Linda Randolph, MD
Children's Hospital Los Angeles Pediatric Medical Geneticist
The genes children inherit determine everything from their height to
their hair color. But sometimes, a child’s genetic code also contains
hidden abnormalities that can cause an array of health issues, such as
developmental delays or physical or mental illness.
As head of the Division of Medical Genetics at Children’s Hospital
Los Angeles (CHLA) and a physician at the Children’s Hospital Los
Angeles-Santa Monica outpatient care center, below is how a medical
geneticist works “like a detective” to diagnose genetic syndromes – and
put children on the path to better health.
What is a medical geneticist?
Many people think geneticists only work in laboratories, but that’s
not true. Medical geneticists like myself see patients just like other
doctors do. Just as a cardiologist treats patients with heart disease, a
medical geneticist is a physician who specializes in diagnosing,
treating and supporting patients with genetic disorders or birth
How old are your patients?
Medical geneticists see patients of all ages, but here at Children’s
Hospital Los Angeles, we focus on children. Most of our patients are
quite young, including babies, but we see older children and teenagers,
Why would a child need to see a medical geneticist?
Children are typically referred by their pediatrician or another
specialist. They’re referred for all kinds of reasons: failure to
thrive, developmental or speech delays, unusually tall or short stature
or even atypical physical features, such as ear abnormalities, unusual
birthmarks or low muscle tone. It’s our job to see if the underlying
cause of those issues is a genetic disorder.
How do you diagnose a genetic disorder? Is it just a blood test?
If only it were that easy! In reality, we’re a lot like detectives –
painstakingly searching for every possible clue as to what’s causing a
child’s symptoms. It’s challenging; there are literally thousands of
genetic syndromes, and a lot of them can look similar.
That’s why our consultations are quite comprehensive. We take a
detailed patient history, including a prenatal history – medications the
mother took during pregnancy or illnesses she had – and create a
three-generational family tree called a pedigree. We also do a thorough
physical exam. Even small details, such as the size of a child’s hands
and feet, can provide big clues.
Do you do genetic testing?
We often recommend it based on what we uncover during the
consultation. At the end of that appointment, we discuss our findings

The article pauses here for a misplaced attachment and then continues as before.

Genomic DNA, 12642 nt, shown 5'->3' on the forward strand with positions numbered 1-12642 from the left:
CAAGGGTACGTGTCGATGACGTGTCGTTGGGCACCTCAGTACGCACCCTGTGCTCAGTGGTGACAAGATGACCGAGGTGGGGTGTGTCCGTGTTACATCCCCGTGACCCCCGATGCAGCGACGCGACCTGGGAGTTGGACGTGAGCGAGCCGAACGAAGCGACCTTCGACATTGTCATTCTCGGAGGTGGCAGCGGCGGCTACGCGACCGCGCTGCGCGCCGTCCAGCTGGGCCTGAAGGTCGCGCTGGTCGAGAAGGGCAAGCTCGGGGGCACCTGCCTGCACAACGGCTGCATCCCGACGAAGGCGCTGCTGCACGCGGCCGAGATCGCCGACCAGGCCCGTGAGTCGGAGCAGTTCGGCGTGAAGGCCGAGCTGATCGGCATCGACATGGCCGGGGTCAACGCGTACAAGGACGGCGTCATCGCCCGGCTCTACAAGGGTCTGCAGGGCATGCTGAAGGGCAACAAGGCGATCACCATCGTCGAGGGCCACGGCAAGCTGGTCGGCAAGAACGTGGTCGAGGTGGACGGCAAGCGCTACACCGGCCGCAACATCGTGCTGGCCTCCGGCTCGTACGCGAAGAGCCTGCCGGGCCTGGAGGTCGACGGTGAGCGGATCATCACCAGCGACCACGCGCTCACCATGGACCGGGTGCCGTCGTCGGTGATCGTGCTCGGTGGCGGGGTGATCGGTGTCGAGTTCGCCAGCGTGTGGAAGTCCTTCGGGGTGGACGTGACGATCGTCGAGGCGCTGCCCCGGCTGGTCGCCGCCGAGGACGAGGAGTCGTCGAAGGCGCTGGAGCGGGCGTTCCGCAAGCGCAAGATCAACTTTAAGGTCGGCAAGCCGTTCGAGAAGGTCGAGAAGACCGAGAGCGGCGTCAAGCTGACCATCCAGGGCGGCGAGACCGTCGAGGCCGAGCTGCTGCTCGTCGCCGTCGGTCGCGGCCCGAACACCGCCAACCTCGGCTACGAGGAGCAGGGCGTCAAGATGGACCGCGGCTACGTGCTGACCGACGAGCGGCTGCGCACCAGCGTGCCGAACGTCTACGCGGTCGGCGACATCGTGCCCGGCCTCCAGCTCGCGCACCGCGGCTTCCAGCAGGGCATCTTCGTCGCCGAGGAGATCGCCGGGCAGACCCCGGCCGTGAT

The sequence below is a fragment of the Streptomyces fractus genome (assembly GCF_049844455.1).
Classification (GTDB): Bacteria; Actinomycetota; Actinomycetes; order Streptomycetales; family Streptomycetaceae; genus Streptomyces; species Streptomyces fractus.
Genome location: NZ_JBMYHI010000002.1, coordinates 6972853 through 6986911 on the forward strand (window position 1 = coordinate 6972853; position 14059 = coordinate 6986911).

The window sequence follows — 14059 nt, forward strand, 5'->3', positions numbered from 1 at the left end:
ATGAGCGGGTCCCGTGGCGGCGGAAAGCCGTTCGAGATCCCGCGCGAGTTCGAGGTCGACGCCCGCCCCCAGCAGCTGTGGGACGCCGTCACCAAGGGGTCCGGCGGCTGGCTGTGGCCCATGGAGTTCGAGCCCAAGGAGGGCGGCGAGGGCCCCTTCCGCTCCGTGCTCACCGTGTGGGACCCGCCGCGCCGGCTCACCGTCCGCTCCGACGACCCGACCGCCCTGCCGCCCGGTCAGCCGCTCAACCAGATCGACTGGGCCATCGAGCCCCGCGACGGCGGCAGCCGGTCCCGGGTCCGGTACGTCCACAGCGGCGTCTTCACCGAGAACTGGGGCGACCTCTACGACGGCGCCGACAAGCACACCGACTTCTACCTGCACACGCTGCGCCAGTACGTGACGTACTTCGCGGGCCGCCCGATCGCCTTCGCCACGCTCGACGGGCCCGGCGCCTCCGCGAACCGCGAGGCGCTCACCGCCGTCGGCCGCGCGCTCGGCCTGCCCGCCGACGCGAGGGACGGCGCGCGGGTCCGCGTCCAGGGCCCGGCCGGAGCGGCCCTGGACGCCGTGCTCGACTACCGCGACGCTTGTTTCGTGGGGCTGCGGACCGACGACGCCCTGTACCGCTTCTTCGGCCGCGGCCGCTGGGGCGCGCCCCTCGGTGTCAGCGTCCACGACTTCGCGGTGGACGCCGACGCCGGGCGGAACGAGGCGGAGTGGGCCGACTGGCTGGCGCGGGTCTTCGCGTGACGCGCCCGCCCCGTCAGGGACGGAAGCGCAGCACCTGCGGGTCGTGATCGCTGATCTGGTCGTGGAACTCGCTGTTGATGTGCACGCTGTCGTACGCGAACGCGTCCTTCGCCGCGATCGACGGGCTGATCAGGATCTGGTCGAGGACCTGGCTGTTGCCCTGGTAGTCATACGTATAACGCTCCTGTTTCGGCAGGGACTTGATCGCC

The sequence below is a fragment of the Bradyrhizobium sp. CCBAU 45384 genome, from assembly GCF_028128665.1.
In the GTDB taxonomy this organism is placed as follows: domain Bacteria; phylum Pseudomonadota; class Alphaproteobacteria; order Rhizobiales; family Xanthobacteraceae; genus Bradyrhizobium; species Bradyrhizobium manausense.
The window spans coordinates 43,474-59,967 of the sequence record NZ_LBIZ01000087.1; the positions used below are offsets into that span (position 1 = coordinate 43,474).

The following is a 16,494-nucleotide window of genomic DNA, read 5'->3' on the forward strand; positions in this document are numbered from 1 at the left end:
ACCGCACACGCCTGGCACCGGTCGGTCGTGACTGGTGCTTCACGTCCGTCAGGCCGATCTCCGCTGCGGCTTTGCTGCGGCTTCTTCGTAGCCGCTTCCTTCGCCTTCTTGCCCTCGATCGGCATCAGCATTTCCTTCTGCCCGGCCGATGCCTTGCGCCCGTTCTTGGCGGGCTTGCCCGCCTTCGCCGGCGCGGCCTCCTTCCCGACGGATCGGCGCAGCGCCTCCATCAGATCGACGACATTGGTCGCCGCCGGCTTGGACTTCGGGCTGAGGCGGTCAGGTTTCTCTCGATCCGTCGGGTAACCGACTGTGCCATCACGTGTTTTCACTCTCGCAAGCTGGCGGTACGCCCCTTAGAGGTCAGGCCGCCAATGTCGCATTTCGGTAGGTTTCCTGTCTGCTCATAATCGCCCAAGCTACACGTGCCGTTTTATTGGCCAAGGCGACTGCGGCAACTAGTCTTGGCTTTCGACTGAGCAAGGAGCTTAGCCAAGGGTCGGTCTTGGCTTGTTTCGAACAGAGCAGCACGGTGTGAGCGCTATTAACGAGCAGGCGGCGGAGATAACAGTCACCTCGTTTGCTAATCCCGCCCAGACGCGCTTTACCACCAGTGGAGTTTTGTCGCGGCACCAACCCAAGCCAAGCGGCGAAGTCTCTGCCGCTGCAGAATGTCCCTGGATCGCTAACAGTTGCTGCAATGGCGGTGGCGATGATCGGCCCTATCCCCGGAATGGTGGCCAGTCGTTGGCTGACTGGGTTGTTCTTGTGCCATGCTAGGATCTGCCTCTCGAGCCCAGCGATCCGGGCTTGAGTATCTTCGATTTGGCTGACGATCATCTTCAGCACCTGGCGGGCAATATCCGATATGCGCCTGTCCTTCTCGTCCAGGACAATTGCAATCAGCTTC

with the parents and make recommendations for further testing. That
testing could be genetic testing, an MRI or X-ray, or an eye exam – or a
combination of all those.
Are there downsides to genetic testing?
The tricky thing is that results are sometimes uncertain, or they
include information about genetic irregularities that science doesn’t
yet know how to interpret. That can create anxiety for the family. Our
genetic counselors and physicians spend a lot of time carefully
explaining test results to parents so there are no misunderstandings.
Since most genetic syndromes don’t have a cure, why is it so important to accurately diagnose them?
There may not be a cure, but even in the worst cases, there’s always a
care and treatment plan. There’s always support; there are always
services. Treatments can range from enzyme replacement therapy – which
can be almost as good as a cure for certain conditions – to vitamins to a
special diet to certain therapies.
In addition, one of the biggest benefits is knowing what
complications a child is at risk for either now or down the road,
because of that diagnosis, such as heart or kidney disease.
Some people might say, ‘I’d rather not know.’
It’s always better to know. Knowledge is power. If you know a child
with a given genetic disorder is at risk for kidney problems, then you
can screen for those problems and catch them before they’re too
I recently saw a child where I recognized signs of a genetic
condition called Noonan syndrome, and we tested for it. Well, this child
needs heart surgery, and people with Noonan syndrome have a high risk
of surgical complications. If we know that risk in advance, doctors can
take preventive steps to ensure a safe surgery.
That’s what’s rewarding for me as a medical geneticist. A diagnosis
isn’t just a name. It opens the door to giving a child an opportunity
for better health and a better life.
Linda Randolph, MD, is head of CHLA’s Division of Medical Genetics
and a staff physician at Children’s Hospital Los Angeles – Santa
Monica, which is located at 1301 20th St., Ste. 460, Santa Monica. For
appointments, call 310.820.8608. For information, go to www.chla.org/santamonica.
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